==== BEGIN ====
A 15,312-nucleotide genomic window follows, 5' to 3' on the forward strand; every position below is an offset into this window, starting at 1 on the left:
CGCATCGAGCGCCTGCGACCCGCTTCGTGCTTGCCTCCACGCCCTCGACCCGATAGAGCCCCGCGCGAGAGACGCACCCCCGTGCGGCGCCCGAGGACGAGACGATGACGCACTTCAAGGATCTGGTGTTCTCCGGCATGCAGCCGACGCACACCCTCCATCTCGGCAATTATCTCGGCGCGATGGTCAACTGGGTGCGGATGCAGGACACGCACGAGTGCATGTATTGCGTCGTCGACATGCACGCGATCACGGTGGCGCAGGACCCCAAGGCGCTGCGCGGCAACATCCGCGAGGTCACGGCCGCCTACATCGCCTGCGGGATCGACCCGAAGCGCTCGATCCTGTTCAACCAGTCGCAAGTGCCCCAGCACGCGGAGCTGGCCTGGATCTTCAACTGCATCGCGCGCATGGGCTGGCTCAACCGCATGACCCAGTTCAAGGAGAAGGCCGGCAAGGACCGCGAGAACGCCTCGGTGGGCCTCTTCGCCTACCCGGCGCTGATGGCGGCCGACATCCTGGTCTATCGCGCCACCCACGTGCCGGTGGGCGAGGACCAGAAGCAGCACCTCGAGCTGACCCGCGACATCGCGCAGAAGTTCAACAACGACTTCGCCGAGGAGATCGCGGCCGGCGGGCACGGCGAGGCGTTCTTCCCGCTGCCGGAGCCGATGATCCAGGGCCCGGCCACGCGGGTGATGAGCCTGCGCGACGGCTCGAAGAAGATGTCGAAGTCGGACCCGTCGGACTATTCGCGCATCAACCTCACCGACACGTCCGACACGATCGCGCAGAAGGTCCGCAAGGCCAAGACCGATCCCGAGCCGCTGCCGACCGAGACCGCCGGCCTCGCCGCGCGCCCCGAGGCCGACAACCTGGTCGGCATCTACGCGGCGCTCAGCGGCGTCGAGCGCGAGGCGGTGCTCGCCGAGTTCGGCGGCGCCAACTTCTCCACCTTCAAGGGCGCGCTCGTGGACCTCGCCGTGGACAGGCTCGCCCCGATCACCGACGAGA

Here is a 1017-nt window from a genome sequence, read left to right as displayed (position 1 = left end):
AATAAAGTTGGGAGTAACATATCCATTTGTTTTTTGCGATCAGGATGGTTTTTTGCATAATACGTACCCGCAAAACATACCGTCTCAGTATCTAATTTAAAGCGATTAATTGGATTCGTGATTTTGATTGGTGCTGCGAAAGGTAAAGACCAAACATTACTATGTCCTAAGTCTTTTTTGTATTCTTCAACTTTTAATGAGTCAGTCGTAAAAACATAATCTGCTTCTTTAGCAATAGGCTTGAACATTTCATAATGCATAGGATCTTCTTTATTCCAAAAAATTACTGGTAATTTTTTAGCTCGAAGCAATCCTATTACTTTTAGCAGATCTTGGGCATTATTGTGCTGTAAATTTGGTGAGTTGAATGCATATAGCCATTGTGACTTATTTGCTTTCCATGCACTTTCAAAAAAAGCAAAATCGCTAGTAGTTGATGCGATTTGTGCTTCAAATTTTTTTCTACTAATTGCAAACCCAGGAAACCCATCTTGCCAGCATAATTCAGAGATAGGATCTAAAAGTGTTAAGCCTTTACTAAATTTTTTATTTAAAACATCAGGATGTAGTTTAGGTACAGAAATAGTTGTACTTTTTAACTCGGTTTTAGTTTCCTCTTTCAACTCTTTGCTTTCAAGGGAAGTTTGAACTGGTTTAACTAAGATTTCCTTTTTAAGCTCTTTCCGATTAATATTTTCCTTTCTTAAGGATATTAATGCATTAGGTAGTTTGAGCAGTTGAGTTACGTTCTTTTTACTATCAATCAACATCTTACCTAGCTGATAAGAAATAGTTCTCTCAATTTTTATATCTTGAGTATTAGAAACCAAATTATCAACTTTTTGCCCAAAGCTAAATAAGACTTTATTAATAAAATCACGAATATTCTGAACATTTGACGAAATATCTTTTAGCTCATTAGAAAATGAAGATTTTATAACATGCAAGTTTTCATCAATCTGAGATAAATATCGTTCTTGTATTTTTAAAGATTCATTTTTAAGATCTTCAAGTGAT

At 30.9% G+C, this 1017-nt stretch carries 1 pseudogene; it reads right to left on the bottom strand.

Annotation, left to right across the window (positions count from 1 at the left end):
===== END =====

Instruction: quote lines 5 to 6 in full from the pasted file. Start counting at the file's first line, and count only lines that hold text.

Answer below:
At 30.9% G+C, this 1017-nt stretch carries 1 pseudogene; it reads right to left on the bottom strand.

Annotation, left to right across the window (positions count from 1 at the left end):